faculty research

Prof. Farid discusses online extremism on Science Friday

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Back in the early 2000s, the internet had a problem with child pornography. For its part, the United States hadn’t anticipated the explosion of illegal images that had come online in the early days of the internet. Tracking these illegal activities became much more difficult, and removing all trace of the images from the World Wide Web seemed nearly impossible. So government officials turned to Silicon Valley for help.

Jessica Fan '17 wins CRA's Outstanding Undergraduate Researcher Honorable Mention

Congratulations to Jessica Fan '17, who received the Computing Research Association's (CRA) Outstanding Undergraduate Researcher Honorable Mention for PhD-granting institutions. This award program recognizes undergraduate students in North American universities who show outstanding research potential in an area of computing research.

Jessica Fan worked together with Professor Tom Cormen on the research paper:

Cormen, T. H. and Fan J. C., "Dense Gray Codes, or Easy Ways to Generate Cyclic and Non-Cyclic Gray Codes For the First n Whole Numbers," 54th Annual Allerton Conference on Communication, Control, and Computing, October 2016.

Wojciech Jarosz and team render sand, snow and salt

Be it sand, snow or a bowl of spices, rendering massive aggregations of granular materials is a challenge for animators. A new method developed by researchers from Disney Research, ETH Zurich and Dartmouth's very own Prof. Wojciech Jarosz, proposes a method to handle this problem with unprecedented accuracy and computational efficiency. The technique makes it possible to show fine detail - the varying shapes and colors of grains and glints of light - as well as the smoother appearance that characterizes granular materials when seen at a greater distance. Check out the animated results from the research paper:

The Internet of Risky Things

In the aftermath of the Oct 21 Internet attacks, the New York Times writes of "A New Era of Internet Attacks Powered by Everyday Devices." One observer noted that society needs an "Unsafe at Any Speed" for this new era of the Internet of Things. Fortunately, Dartmouth Professor Sean Smith (Director of ISTS) has just written that—building on the work he and Prof Sergey Bratus have done on the smart grid, and on the Living/Learning course Smith taught in Summer 2015 in collaboration with DEN and ResEd.

You can preorder the book now on Amazon.

A Smartwatch That Works With One Hand

Smartwatches can be handy—perhaps too “handy,” given that they require both hands to operate. That can be a problem if your other hand is full, nonfunctioning or missing.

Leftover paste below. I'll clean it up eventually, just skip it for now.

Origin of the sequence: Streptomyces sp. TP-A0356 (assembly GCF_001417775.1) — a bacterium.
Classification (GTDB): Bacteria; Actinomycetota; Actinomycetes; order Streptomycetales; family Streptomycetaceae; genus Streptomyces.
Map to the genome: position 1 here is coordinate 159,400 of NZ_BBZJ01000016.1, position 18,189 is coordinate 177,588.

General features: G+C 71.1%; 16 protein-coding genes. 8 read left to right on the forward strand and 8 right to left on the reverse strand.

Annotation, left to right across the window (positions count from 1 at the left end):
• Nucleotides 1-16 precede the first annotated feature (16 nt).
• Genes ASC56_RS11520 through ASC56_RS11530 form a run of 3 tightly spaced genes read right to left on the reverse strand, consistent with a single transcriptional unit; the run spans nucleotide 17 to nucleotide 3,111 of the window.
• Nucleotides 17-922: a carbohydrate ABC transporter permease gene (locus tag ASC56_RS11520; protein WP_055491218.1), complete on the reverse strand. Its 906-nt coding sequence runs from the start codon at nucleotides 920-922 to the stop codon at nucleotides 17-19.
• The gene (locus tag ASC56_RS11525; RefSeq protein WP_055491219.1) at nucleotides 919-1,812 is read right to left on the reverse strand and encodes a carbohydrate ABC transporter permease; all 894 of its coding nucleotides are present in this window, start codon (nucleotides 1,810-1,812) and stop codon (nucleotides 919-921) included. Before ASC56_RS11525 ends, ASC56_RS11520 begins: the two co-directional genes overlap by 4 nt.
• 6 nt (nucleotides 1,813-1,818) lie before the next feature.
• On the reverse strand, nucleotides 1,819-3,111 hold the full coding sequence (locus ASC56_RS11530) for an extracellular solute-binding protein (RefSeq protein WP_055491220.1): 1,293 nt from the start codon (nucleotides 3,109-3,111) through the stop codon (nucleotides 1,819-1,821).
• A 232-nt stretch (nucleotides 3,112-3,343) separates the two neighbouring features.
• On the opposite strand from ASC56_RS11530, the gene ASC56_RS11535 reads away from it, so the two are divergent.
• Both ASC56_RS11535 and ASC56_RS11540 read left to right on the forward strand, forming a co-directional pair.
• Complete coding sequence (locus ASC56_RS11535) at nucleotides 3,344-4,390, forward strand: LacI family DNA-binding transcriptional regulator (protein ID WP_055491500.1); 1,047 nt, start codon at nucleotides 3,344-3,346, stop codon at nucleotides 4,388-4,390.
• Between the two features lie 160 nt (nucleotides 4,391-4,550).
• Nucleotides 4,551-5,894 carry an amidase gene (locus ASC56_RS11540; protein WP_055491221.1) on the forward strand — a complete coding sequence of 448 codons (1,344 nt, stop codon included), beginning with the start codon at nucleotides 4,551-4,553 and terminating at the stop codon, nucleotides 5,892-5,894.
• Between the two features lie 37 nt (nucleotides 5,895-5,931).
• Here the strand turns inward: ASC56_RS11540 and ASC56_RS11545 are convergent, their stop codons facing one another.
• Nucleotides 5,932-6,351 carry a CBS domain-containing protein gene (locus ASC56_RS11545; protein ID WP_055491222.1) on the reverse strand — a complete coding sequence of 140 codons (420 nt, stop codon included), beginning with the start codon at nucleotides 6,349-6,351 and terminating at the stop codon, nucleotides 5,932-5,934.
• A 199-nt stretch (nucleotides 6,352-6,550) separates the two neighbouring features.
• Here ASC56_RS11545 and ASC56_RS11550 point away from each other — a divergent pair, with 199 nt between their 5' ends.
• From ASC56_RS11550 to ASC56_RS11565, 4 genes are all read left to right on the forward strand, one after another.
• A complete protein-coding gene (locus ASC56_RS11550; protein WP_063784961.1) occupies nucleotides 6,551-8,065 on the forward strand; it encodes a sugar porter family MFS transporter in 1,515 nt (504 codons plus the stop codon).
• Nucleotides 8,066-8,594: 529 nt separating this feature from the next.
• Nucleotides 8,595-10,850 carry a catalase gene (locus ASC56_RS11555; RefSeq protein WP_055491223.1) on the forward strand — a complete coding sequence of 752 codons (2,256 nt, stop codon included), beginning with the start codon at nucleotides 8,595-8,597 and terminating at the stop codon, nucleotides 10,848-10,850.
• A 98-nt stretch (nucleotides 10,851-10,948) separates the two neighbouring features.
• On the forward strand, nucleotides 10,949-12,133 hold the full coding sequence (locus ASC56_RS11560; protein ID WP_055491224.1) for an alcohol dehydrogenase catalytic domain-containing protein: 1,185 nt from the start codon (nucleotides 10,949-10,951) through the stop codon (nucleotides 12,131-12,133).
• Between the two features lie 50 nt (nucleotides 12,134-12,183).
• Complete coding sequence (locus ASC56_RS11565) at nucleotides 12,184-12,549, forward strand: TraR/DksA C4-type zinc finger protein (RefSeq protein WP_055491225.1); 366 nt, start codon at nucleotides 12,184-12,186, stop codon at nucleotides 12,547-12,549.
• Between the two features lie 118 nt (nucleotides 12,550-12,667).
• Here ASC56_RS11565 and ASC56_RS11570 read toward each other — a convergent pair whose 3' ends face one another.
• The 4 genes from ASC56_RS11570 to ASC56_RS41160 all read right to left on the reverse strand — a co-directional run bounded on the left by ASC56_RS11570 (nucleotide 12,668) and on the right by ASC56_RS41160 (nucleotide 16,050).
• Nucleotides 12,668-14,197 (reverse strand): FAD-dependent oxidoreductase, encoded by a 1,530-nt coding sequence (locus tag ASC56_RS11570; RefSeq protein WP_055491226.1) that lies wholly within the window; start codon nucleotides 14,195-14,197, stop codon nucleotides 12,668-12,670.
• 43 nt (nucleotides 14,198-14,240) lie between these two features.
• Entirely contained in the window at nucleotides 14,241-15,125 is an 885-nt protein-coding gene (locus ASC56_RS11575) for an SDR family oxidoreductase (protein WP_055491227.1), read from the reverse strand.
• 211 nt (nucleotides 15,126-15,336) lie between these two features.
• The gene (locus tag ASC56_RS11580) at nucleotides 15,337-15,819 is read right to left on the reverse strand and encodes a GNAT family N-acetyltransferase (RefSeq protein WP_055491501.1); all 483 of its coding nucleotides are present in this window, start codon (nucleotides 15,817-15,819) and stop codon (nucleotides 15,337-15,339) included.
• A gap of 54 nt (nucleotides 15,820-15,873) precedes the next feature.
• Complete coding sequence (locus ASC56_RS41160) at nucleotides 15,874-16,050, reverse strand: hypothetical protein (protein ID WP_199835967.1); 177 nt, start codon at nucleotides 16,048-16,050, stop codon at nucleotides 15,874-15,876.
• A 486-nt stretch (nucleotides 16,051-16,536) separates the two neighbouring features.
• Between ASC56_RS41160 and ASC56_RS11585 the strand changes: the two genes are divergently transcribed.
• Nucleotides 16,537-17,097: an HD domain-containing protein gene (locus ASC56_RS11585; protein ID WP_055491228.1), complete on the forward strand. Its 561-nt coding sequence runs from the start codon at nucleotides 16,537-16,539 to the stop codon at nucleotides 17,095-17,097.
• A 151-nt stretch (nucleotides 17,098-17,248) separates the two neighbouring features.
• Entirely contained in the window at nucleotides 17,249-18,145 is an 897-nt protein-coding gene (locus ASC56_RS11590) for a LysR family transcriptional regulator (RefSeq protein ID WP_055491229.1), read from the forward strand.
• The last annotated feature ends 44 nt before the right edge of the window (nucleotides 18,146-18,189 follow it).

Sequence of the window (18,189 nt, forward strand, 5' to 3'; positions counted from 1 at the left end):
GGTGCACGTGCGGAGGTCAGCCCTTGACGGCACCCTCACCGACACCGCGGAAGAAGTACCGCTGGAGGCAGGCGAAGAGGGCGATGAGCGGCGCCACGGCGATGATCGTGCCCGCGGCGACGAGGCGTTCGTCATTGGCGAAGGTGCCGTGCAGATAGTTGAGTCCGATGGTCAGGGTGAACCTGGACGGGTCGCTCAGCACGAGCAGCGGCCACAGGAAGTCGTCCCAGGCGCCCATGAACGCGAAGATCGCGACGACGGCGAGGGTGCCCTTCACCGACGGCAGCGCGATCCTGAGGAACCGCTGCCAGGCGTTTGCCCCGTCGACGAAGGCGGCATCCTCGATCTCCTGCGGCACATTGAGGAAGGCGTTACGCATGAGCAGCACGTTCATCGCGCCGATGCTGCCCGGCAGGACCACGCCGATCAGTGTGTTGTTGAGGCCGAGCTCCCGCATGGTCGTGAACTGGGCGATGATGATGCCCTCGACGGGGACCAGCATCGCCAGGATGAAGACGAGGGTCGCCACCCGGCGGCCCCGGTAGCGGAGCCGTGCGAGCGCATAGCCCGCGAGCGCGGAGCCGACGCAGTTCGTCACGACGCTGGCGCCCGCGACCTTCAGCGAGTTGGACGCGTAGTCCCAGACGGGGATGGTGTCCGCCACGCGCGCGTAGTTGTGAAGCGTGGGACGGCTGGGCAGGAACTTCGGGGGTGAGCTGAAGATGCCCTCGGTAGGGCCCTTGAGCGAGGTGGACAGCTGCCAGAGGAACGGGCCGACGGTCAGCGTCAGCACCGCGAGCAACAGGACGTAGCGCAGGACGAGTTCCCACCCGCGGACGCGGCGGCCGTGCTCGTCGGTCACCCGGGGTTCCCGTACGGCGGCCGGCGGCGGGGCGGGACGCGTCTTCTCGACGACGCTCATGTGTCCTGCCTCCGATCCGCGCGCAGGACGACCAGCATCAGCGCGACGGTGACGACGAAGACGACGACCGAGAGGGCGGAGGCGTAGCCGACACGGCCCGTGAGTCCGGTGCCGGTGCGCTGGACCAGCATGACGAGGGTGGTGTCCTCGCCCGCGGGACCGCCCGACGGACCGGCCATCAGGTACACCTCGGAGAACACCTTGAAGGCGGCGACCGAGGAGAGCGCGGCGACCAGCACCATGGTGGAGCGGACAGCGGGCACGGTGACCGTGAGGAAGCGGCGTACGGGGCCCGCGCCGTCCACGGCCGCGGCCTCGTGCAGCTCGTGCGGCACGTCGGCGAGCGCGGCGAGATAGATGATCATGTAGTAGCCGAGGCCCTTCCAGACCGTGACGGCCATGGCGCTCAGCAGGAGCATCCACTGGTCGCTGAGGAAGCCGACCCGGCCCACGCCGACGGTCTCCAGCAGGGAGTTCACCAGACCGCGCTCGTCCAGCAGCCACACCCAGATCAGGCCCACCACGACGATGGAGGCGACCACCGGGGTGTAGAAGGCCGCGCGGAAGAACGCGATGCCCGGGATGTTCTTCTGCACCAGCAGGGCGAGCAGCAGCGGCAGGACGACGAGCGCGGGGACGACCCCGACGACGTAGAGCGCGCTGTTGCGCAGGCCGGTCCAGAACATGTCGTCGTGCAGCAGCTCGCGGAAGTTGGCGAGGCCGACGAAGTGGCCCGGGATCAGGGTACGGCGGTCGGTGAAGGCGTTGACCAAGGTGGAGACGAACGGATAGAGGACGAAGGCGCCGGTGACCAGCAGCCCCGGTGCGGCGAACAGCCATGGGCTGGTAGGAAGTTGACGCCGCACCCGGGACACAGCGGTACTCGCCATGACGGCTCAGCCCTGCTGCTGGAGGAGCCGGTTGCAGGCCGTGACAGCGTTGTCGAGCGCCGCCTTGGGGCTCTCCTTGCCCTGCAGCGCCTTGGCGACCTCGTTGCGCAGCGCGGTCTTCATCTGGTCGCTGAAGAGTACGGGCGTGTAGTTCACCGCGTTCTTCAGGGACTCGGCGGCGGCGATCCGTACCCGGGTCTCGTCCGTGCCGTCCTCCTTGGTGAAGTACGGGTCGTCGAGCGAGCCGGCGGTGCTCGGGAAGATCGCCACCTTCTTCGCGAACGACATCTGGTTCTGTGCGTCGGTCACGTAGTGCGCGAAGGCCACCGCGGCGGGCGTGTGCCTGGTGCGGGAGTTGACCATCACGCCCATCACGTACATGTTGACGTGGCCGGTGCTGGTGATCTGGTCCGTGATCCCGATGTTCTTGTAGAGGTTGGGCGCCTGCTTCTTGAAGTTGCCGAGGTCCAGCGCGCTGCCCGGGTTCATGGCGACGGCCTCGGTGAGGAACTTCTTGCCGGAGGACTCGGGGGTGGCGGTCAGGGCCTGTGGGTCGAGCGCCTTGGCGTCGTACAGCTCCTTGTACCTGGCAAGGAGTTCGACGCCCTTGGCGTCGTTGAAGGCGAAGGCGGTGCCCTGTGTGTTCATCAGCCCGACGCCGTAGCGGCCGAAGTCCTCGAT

Researchers have tried a variety of approaches to help smartwatch users who lack a free hand, such as putting acoustic sensors on the watchband to capture inputs from finger-tapping. These efforts have concentrated mostly on enabling discrete commands, such as moving down a list of songs one at a time. Voice commands also can work for such functions, although the noise of speech isn’t always welcome.

Scientists at Dartmouth College and the University of Manitoba have been working on another approach: enabling continuous input—such as drawing letters and shapes or panning across a map—of the kind more typical of using a mouse or stylus. They hope to avoid relying on a lot of arm-tilting for these motions, since that tends to take the screen out of view.

CS Prof and team devise method to 3D print models that balance or breakdance

3DPrint.com is featuring a story about the recently published research which was co-authored by CS Professor Wojciech Jarosz in collaboration with Romain Prévost and Moritz Bächer of Disney Research and Professor Olga Sorkine-Hornung of ETH Zurich.

DartNets Lab's DarkLight Won Best Video Award in MobiCom'16

With the rise in wearables such as smartwatches and fitness trackers that rely on smart sensors, and the continued popularity of smartphones, smartdevices are taking our country by storm. Wireless data for such devices is typically beamed through Wi-Fi or Bluetooth, yet, the new wireless communication technology of “visible light communication (VLC),” has emerged as a new option albeit with limitations due to the challenges it faces in practice, such as being easily blocked or not being able to sustain transmission when light is off. Through a new Dartmouth project called “DarkLight,” researchers have developed and demonstrated for the first-time, how visible light can be used to transmit data even when the light appears dark or off. DarkLight provides a new communication primitive similar to infrared communication, however, it exploits the LED lights already around us rather than needing additional infrared emitters.

The study, “The DarkLight Rises: Visible Light Communication in the Dark,” was presented and demonstrated at “MobiCom 2016: The 22nd Annual International Conference on Mobile Computing and Networking” by Zhao Tian, the lead Ph.D. student for the project.

Electronics 360 features Prof. Zhou's Light-Sensing System

Dartmouth researchers are “using the power of the light all around us to develop a light-sensing system that tracks a person’s behavior continuously in real-time, without being overbearing,” writes the website Electronics 360 in a feature about the system.

“The StarLight system has a variety of potential applications, including virtual reality without on-body controllers and real-time health monitoring. The new system builds upon the team’s previous work, called license, and reduces the number of intrusive sensors while overcoming furniture blockage and supporting user mobility,” the website writes.